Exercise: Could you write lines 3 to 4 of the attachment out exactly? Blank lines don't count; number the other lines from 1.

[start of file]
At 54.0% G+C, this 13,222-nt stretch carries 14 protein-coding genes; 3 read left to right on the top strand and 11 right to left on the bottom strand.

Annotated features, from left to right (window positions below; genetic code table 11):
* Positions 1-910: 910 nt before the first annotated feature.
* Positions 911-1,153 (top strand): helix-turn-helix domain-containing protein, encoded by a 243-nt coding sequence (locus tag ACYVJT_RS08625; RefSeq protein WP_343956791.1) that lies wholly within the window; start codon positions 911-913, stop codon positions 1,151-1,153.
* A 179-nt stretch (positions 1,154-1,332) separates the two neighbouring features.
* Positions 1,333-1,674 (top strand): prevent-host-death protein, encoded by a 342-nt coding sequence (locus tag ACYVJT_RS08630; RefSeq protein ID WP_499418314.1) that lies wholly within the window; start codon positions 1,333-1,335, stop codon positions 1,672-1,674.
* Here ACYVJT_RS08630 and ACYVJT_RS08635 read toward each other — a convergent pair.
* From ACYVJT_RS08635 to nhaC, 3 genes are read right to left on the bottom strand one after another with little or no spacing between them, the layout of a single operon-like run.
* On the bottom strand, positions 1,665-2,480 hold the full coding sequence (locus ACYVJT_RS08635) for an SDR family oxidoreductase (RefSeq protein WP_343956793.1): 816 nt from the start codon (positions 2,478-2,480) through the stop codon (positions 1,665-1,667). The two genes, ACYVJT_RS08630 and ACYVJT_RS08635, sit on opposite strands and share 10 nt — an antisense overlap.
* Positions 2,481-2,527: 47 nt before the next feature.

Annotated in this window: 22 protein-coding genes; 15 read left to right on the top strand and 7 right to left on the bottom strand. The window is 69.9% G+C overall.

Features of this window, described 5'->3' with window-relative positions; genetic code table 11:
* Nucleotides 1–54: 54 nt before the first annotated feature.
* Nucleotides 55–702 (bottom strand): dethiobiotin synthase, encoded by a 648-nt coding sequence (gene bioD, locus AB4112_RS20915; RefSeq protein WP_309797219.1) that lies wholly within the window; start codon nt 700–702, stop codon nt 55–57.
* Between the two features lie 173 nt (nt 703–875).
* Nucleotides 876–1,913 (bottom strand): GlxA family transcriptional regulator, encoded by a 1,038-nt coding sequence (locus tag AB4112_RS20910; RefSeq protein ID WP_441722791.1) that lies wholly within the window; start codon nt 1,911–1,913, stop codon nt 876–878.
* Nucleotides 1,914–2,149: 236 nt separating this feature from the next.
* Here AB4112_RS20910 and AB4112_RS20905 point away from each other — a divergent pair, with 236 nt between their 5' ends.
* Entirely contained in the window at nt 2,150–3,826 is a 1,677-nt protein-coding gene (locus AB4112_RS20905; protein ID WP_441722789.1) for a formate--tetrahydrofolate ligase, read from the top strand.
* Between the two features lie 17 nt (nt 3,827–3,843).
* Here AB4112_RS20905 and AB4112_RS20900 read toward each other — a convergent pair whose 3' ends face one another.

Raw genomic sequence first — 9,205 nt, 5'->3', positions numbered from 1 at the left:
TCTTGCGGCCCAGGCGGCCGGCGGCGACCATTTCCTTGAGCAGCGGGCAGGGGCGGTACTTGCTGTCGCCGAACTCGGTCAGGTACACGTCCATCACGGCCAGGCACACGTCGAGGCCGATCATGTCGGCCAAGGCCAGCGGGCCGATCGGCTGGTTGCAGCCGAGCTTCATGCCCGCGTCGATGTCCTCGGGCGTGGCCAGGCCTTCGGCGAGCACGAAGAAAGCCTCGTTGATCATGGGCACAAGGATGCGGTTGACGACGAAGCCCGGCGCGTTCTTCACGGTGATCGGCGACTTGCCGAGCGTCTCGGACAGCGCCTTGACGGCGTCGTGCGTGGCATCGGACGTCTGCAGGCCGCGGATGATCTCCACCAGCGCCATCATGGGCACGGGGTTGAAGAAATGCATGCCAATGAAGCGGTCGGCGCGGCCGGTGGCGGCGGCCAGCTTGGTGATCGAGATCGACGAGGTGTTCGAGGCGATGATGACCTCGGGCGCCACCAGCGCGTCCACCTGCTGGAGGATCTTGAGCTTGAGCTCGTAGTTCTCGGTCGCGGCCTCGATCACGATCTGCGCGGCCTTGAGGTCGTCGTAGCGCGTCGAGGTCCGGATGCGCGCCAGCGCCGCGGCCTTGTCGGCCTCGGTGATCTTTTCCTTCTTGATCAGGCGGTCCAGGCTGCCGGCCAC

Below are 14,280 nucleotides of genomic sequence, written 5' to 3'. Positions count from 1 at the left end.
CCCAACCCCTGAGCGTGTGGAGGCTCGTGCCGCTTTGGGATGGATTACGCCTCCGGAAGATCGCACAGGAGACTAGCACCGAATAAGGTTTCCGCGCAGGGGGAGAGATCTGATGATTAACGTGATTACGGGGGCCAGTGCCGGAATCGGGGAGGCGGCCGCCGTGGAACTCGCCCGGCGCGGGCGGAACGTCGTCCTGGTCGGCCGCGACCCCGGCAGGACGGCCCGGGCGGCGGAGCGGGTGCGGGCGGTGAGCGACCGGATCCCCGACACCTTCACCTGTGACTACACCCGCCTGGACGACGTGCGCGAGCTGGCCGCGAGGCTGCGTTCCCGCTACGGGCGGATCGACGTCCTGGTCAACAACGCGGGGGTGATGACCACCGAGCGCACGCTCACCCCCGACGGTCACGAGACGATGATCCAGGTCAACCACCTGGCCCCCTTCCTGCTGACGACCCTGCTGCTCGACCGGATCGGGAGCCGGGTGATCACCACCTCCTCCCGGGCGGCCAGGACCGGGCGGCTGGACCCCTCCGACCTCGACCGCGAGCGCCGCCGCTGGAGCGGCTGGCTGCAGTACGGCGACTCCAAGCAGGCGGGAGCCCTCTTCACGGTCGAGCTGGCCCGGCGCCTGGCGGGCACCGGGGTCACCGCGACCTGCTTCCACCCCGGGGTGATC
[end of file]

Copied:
* Positions 1-910: 910 nt before the first annotated feature.
* Positions 911-1,153 (top strand): helix-turn-helix domain-containing protein, encoded by a 243-nt coding sequence (locus tag ACYVJT_RS08625; RefSeq protein WP_343956791.1) that lies wholly within the window; start codon positions 911-913, stop codon positions 1,151-1,153.